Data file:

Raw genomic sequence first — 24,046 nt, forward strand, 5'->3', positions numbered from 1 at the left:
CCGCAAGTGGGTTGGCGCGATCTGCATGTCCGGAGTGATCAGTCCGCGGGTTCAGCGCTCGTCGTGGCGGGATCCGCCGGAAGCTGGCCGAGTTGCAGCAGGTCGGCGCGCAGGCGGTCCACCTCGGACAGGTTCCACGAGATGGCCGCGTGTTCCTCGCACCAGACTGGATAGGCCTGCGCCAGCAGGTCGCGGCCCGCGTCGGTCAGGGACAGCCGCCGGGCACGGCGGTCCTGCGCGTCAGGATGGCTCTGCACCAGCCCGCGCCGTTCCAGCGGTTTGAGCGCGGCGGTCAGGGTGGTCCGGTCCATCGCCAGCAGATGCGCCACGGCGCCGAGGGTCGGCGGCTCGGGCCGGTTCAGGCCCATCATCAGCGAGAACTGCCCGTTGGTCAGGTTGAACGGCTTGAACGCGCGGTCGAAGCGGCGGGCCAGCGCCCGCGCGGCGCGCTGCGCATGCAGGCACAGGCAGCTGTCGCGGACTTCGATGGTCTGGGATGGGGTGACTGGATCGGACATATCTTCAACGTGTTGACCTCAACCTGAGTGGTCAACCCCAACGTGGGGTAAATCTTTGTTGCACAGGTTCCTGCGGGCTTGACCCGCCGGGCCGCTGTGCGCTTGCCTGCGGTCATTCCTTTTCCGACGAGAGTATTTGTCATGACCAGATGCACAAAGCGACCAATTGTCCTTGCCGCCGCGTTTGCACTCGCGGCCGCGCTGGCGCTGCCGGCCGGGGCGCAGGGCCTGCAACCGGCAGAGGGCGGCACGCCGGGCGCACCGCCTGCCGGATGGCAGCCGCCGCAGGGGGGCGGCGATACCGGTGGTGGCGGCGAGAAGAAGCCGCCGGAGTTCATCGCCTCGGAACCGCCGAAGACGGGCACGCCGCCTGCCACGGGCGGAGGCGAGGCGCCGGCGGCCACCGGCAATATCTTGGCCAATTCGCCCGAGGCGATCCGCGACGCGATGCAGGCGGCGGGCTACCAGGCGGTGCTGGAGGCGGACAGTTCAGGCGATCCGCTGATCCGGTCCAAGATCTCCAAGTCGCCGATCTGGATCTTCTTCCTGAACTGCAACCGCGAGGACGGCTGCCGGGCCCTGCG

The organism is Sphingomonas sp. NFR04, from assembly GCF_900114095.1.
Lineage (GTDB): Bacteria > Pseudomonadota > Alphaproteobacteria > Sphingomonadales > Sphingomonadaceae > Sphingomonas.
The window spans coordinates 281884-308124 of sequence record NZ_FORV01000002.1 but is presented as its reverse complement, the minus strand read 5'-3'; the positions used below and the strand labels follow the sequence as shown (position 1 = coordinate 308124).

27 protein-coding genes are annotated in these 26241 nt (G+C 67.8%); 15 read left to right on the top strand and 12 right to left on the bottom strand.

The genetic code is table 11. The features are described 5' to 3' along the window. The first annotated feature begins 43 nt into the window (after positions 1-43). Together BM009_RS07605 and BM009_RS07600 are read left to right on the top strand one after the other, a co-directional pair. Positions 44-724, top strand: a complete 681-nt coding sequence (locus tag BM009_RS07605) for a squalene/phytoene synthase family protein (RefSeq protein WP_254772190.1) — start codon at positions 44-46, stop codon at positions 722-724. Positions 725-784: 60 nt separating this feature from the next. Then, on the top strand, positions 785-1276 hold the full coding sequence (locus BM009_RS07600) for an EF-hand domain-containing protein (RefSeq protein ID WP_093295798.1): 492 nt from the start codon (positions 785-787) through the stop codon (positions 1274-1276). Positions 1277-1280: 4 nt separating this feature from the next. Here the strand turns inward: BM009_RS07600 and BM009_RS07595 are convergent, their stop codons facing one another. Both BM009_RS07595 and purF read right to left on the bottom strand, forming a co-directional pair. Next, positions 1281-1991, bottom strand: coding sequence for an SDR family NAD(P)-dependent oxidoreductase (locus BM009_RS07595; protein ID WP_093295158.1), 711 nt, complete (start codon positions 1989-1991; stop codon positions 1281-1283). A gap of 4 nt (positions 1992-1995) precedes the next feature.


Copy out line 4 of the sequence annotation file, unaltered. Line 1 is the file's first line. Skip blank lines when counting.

Lineage (GTDB): Bacteria > Pseudomonadota > Alphaproteobacteria > Sphingomonadales > Sphingomonadaceae > Sphingomonas.